Employers have had to balance their business needs and legal obligations for termination during pandemic
The economy is in a state of turmoil. Rail blockades by protesters early in the year followed by interruptions to travel and the supply chain caused by the coronavirus have impacted many businesses. As a result of all this uncertainty, terminations have been happening.
For employers in the unenviable position of having to fire someone, it is important to know their responsibilities under the law. Also, for employees in the unfortunate position of being let go, it is important they know their rights. In this article, we will give a brief overview about what both employees and employers need to know about terminations in Ontario as an example — other jurisdictions vary but have similar standards — especially during these unprecedented times that we are in.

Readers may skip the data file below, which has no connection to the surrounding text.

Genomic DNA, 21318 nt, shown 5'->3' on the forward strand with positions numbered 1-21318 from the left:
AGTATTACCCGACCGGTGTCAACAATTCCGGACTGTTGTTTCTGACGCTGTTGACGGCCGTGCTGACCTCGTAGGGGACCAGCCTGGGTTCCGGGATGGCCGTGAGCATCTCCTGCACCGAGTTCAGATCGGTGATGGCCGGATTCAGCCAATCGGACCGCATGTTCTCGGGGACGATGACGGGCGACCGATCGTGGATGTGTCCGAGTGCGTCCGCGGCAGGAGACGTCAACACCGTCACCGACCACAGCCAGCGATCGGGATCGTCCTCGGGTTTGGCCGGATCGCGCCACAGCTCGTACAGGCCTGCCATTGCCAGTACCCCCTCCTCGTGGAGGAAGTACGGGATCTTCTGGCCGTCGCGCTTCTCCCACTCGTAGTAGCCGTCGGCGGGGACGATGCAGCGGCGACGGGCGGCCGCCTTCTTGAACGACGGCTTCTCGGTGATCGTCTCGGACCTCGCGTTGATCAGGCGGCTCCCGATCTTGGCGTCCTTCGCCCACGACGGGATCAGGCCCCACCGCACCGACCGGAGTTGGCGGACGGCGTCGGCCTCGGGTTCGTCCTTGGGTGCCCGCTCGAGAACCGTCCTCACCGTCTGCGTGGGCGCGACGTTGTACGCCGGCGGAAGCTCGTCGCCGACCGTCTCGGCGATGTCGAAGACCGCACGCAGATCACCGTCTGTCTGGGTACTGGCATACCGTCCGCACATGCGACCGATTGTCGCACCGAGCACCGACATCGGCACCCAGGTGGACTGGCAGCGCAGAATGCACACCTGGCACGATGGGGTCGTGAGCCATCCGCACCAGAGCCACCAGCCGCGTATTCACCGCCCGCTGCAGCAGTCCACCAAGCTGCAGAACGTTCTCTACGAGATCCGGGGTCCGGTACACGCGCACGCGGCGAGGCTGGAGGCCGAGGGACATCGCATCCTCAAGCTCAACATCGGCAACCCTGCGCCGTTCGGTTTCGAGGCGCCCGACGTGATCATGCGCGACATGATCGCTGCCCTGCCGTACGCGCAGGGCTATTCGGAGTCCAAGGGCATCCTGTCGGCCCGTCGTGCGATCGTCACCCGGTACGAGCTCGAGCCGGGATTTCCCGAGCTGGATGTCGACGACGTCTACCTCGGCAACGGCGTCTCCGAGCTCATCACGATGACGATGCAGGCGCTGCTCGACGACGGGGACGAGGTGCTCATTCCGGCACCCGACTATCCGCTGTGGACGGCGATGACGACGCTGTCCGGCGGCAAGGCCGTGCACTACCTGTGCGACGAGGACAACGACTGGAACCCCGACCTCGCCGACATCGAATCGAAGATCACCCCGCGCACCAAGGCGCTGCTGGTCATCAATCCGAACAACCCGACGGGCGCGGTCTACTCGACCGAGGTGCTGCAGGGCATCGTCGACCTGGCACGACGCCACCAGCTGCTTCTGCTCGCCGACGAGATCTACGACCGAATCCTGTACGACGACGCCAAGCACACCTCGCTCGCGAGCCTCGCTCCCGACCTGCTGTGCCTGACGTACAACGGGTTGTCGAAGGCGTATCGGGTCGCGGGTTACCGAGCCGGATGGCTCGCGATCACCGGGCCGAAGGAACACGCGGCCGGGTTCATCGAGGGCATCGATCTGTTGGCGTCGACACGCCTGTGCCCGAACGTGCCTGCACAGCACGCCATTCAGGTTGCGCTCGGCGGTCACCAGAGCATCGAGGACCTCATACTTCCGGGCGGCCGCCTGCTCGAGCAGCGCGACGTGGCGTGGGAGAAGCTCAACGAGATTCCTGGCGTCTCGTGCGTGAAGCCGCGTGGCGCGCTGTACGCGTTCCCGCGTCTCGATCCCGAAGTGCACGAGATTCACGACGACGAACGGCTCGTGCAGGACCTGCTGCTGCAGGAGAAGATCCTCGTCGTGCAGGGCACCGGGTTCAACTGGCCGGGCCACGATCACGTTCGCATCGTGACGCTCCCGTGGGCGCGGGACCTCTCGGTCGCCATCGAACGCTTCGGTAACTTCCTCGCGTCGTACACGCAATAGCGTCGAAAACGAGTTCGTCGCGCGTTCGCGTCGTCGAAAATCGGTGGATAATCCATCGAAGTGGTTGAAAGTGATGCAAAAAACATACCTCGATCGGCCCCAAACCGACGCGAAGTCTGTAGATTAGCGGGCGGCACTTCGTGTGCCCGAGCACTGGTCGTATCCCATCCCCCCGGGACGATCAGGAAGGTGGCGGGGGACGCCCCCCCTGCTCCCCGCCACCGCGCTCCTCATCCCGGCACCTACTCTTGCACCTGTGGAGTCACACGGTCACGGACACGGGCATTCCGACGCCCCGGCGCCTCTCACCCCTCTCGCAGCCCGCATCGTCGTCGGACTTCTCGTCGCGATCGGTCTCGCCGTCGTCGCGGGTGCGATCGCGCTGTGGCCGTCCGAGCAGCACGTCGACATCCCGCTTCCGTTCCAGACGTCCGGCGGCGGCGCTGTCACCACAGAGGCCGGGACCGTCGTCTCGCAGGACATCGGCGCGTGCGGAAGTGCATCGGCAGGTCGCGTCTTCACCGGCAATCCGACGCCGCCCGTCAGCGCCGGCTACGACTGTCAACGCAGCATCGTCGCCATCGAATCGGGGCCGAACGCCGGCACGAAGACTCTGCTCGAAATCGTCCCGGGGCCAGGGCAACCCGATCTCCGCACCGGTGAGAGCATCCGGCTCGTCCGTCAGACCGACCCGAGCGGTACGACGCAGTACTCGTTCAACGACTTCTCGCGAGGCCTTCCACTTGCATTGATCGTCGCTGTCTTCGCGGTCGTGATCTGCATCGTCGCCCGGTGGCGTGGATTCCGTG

Reasonable notice or pay in lieu of notice
According to the Ontario Employment Standards Act, 2000 (ESA), in most cases, an employee is entitled to written notice of termination or pay in lieu of notice if they have been working for at least three months and they are fired without cause — they are not being fired because of something egregious that they did or didn’t do. An employee is also entitled to severance pay if the employee has worked for a company for at least five years and the employer’s payroll is at least $2.5 million or at least 50 employees are being terminated within a six-month period because all or part of the business permanently closed.
Currently under the ESA, written notice of termination or pay in lieu of notice is generally considered to be a minimum of one week for every completed year that the employee has worked with the company, up to a maximum of eight weeks. Exceptions are employees who have worked for at least three months but less than one year that would be entitled to one week and employees who have worked for one year but less than three years that would get two weeks. Employees who are entitled to severance pay receive one week for each completed year of service up to a maximum of 26 weeks.